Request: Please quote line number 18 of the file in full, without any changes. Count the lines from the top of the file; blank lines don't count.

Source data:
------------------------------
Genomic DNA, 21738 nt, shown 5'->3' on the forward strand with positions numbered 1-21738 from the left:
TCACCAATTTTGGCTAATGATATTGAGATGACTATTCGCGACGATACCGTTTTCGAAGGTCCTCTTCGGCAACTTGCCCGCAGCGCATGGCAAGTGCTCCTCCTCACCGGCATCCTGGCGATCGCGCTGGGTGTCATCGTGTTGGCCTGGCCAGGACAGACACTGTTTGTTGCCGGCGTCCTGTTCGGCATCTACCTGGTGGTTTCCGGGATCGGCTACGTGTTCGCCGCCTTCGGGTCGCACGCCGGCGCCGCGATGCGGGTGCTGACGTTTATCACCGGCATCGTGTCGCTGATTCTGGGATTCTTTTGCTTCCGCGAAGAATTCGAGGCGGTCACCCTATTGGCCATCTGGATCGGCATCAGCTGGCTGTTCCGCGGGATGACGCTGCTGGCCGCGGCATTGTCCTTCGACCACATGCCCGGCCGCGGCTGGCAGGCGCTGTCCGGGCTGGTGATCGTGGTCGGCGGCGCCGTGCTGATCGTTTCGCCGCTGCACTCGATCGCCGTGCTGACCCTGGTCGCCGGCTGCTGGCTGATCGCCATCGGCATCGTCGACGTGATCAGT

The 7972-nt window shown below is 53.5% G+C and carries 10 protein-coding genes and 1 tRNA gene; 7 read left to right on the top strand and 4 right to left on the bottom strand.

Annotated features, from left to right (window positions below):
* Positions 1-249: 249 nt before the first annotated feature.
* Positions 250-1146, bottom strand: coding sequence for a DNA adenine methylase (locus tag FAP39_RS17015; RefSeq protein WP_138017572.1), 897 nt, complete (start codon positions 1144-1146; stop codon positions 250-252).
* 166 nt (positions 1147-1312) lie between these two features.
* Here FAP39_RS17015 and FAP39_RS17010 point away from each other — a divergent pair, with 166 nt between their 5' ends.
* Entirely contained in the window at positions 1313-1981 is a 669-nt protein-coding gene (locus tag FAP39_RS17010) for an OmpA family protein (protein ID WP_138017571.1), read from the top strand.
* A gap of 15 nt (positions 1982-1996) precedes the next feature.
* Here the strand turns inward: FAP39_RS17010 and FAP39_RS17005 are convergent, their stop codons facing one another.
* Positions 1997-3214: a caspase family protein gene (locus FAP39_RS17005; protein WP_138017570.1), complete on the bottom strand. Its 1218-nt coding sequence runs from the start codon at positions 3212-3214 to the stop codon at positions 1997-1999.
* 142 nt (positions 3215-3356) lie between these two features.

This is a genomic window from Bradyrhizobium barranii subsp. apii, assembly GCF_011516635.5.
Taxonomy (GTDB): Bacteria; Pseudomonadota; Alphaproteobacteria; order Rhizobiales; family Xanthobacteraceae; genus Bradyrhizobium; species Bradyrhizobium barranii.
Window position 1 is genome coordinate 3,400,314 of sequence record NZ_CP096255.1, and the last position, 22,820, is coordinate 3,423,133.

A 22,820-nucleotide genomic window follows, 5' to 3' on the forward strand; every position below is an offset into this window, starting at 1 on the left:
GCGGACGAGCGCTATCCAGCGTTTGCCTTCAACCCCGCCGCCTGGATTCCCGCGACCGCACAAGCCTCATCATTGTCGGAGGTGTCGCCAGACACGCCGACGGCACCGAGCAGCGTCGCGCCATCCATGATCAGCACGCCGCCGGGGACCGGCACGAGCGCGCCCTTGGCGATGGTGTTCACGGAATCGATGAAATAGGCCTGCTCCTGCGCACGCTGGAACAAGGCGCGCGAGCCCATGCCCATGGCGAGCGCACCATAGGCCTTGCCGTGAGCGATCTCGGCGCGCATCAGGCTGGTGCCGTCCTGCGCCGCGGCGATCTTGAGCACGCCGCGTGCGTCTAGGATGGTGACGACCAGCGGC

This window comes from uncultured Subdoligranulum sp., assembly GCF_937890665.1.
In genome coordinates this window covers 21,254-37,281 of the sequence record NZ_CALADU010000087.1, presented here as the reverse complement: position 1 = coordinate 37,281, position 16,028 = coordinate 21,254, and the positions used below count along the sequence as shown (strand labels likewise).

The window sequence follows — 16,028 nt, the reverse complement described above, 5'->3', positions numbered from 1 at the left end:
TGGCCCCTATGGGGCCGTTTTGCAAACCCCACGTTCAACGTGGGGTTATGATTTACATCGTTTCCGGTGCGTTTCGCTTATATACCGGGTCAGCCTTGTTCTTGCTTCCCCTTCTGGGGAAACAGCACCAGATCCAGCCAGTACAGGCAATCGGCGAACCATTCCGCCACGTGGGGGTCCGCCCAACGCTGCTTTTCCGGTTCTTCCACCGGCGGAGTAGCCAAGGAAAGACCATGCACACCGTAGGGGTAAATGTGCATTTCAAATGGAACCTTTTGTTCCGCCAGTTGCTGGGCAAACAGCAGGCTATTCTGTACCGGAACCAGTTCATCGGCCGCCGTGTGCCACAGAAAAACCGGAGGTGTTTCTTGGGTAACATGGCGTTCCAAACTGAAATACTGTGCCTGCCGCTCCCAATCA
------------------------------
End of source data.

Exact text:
GCGGACGAGCGCTATCCAGCGTTTGCCTTCAACCCCGCCGCCTGGATTCCCGCGACCGCACAAGCCTCATCATTGTCGGAGGTGTCGCCAGACACGCCGACGGCACCGAGCAGCGTCGCGCCATCCATGATCAGCACGCCGCCGGGGACCGGCACGAGCGCGCCCTTGGCGATGGTGTTCACGGAATCGATGAAATAGGCCTGCTCCTGCGCACGCTGGAACAAGGCGCGCGAGCCCATGCCCATGGCGAGCGCACCATAGGCCTTGCCGTGAGCGATCTCGGCGCGCATCAGGCTGGTGCCGTCCTGCGCCGCGGCGATCTTGAGCACGCCGCGTGCGTCTAGGATGGTGACGACCAGCGGC